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Marquette says John McAdams’ suspension to continue until he apologizes

By   /   January 15, 2017  /   News  /   No Comments

WAUKESHA, Wis.- Another semester is about to begin at Marquette University, and an academic freedom case that has gathered national attention continues to keep Professor John McAdams from doing what he loves most: teaching.

A Jan. 12 letter from Marquette’s legal counsel, Ralph Weber, says McAdams will continue to remain suspended because he refuses to apologize for a blog post criticizing another instructor who wouldn’t tolerate an opposing opinion on same-sex marriage in her class. 

“Dr. McAdams thus far has made clear he does not accept the standard of personal and professional excellence that generally characterizes University faculties and therefore will not provide the necessary acknowledgements and commitments,” Weber wrote.

Watchdog.org file photo

FIGHT FOR ACADEMIC FREEDOM: Professor John McAdams will remain suspended from Marquette University until he apologizes, according to a recent university letter. His legal counsel says the professor will be vindicated in court.

In a statement Friday, Rick Esenberg, president of the Wisconsin Institute for Law & Liberty (WILL), which is representing McAdams, said the fight will continue in the courtroom.  

“We believe that Marquette has effectively discharged Professor McAdams for accurate and civil (if pointed) speech on a matter of great public and institutional interest,” said Esenberg, “This violates his contractual rights of personal expression and academic freedom. We look forward to vindicating John’s rights – and the rights of all dissenters at Marquette – in court.”

Marquette spokesman Brian Dorrington did not respond directly to the latest development. Instead he referred to a university statement made when McAdams was suspended and the faculty report asking for McAdams’ suspension.

McAdams was originally put on paid suspension in December 2014 after a blog post he wrote on his website, “Marquette Warrior,” criticized philosophy instructor and graduate student Cheryl Abbate for refusing to allow a discussion of viewpoints critical of same-sex marriage in her class at the Catholic university. The university moved to fire McAdams after the blog post went “viral” and Abbate received disturbing email. Abbate left Marquette shortly after for the doctoral program at the University of Colorado-Boulder.

McAdams, a nationally recognized expert on the assassination of President John F. Kennedy, appealed to a faculty committee saying that the academic freedom in his contract protected his right to free speech. The committee issued a report in January 2016 recommending unpaid suspension for McAdams through the fall semester.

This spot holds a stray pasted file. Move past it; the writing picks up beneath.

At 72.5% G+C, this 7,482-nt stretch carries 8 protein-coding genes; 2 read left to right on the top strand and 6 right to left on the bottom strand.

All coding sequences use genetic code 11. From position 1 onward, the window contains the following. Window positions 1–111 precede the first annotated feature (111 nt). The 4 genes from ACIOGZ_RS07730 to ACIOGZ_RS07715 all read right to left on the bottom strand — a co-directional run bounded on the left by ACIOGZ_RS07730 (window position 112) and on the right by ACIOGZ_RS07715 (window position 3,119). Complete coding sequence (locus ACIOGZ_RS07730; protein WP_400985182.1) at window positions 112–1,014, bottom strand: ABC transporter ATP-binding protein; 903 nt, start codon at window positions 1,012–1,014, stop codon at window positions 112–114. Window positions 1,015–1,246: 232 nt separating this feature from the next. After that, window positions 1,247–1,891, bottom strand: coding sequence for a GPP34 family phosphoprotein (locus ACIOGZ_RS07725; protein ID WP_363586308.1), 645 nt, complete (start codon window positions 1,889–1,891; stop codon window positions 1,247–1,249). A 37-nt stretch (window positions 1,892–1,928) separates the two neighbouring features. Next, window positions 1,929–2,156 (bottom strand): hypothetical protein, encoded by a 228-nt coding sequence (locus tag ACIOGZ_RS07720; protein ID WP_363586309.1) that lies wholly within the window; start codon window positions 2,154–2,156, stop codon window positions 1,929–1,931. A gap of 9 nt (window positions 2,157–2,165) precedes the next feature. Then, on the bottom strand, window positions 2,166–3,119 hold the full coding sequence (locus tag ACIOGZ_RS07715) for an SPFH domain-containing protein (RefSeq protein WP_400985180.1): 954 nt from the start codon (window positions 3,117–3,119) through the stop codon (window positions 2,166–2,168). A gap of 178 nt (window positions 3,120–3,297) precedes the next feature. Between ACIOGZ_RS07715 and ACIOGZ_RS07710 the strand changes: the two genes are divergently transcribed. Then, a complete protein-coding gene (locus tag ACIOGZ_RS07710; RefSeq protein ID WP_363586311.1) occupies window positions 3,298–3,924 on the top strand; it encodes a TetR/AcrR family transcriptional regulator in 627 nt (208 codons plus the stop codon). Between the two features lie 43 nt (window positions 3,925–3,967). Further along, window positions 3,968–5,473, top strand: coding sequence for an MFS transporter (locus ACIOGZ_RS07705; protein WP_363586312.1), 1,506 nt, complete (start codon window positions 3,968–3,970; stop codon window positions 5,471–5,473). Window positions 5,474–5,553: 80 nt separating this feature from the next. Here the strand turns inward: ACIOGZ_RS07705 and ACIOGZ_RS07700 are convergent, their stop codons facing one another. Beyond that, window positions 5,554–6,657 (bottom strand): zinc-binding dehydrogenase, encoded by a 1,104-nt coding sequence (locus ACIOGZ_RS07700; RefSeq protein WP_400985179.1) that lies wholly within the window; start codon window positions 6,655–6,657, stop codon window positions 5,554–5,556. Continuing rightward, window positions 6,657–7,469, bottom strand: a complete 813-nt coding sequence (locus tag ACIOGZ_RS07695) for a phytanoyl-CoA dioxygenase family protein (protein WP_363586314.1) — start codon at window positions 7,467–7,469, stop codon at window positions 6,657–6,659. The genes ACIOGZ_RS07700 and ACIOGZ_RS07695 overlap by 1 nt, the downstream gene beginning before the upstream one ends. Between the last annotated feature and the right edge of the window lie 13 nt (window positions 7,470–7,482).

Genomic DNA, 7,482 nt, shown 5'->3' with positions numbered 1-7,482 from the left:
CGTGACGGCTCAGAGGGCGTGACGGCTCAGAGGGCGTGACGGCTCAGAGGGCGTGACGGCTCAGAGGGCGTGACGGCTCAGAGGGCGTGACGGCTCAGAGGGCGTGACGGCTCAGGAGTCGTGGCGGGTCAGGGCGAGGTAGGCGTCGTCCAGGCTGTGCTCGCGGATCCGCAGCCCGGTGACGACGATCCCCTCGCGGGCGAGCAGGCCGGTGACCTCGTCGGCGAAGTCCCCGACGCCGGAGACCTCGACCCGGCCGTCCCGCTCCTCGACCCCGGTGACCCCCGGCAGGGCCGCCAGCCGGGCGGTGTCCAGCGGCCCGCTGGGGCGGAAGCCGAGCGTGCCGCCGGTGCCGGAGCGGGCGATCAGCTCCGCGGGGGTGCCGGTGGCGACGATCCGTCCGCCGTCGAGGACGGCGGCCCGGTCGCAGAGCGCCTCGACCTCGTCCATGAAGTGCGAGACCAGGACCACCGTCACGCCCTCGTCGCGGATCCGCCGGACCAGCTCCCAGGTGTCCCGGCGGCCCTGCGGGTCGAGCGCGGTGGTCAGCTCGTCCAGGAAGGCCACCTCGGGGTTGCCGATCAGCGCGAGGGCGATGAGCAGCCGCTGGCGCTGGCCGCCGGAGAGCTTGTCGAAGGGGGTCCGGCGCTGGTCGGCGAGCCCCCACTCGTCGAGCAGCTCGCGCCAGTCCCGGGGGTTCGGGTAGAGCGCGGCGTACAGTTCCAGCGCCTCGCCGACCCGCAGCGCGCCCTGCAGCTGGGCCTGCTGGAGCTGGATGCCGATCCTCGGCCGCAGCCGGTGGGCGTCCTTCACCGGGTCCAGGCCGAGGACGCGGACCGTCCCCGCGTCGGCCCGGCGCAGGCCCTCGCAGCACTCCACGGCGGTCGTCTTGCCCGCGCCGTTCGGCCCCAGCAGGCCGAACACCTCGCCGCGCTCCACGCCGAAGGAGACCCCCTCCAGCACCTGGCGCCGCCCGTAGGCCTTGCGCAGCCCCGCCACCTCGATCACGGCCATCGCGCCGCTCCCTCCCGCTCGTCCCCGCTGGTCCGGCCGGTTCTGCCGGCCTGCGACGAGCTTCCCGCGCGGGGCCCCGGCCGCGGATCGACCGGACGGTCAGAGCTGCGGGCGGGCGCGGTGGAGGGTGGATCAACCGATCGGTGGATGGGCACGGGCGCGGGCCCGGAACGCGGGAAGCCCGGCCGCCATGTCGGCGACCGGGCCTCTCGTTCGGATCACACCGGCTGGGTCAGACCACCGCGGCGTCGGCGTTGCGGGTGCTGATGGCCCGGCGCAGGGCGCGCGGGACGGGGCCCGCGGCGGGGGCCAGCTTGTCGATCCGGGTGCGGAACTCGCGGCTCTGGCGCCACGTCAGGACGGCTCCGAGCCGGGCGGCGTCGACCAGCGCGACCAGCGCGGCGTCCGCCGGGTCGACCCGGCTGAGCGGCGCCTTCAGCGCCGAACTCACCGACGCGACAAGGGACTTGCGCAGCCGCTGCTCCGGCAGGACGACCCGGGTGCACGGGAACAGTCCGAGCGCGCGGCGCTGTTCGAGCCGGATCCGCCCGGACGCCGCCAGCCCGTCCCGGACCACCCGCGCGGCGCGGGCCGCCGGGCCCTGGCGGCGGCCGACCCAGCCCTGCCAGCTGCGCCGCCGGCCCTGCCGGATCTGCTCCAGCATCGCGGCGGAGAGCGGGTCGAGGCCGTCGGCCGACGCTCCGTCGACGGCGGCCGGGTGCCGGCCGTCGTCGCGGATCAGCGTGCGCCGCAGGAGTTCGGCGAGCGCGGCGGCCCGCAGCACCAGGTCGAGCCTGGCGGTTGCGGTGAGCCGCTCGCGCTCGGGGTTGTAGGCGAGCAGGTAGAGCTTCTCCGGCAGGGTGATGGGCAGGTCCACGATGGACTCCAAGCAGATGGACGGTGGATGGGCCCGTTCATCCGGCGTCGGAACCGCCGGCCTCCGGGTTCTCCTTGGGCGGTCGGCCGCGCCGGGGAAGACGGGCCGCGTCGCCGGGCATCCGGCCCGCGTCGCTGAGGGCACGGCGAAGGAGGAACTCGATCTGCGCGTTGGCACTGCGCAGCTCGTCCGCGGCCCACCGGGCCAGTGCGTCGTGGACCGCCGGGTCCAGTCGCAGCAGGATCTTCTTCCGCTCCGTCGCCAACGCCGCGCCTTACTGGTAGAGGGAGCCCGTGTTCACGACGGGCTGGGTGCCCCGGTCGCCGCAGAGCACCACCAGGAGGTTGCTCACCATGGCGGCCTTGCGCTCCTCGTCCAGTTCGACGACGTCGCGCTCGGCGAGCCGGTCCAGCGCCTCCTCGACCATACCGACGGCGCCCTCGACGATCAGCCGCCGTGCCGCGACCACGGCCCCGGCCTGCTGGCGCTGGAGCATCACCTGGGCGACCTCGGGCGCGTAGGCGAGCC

The letter from Weber reiterated the extra conditions placed on McAdams by university President Michael Lovell before he can be reinstated: “(1) acknowledgement and acceptance of the judgment of his peers; (2) affirming and committing to adherence to the standards of higher education at Marquette; and (3) acknowledgement that his blog post was reckless and incompatible with the mission and values of Marquette, and expressing regret for the harm suffered by Ms. Abbate.”

McAdams responded to Lovell’s demands in a five-page letter last April.

“If you fire me for failing to make the statements you demand, you will be committing yet another violation of the due process and the academic freedom provisions of the faculty statutes.,” McAdams said.

Lovell’s actions have placed Marquette University on the Foundation for Individual Rights in Education’s list of Ten Worst Universities for Free Speech.

With WILL providing legal counsel, McAdams filed suit in May for breach of contract seeking to be reinstated at the university in an academic freedom case that is being watched nationally. For McAdams, the case is not about the money.

“There is no amount of money that they could offer me to get me to walk away,” he said in an interview Friday. “If they offered me $5 million, I don’t need $5 million.” 

“It really is a matter of principle. I’m not going to let the bastards get rid of me,” McAdams said.

SEE RELATED: Marquette prof recognized for being ‘unintimidated’

On Feb. 2, Judge David Hansher will decide on motions from both sides in the case for summary judgment. If the case continues, motions will be heard on May 11 and the case is scheduled for a jury trial beginning June 19.

“It’s been two whole years that I’ve missed and it’ll be at least another semester,” McAdams said.

In the meantime, McAdams has not been in a classroom with students or allowed to use university facilities for his research. He said he’s spending his time reviewing books about the Kennedy assassination and reading Facebook.

“It’s hard to get any really scholarly projects started when I’m isolated from my office,” McAdams said. “And of course, there’s always the uncertainty. There’s always, I don’t know what’s going to happen and when it’s going to happen,” McAdams said. “Then there’s the time involved with legal matters.”

“Between all that, I’m sort of in limbo,” McAdams said. “It’s no fun being in limbo.”


James Wigderson is a Wisconsin-based reporter for Watchdog. He is also an online contributor to MacIver Institute and RightWisconsin, blogs at the Wigderson Library and Pub, and was formerly an award-winning local columnist for the Waukesha Freeman. James is a member of Investigative Reporters and Editors. He lives in Waukesha, WI, with his wife Doreen and their children.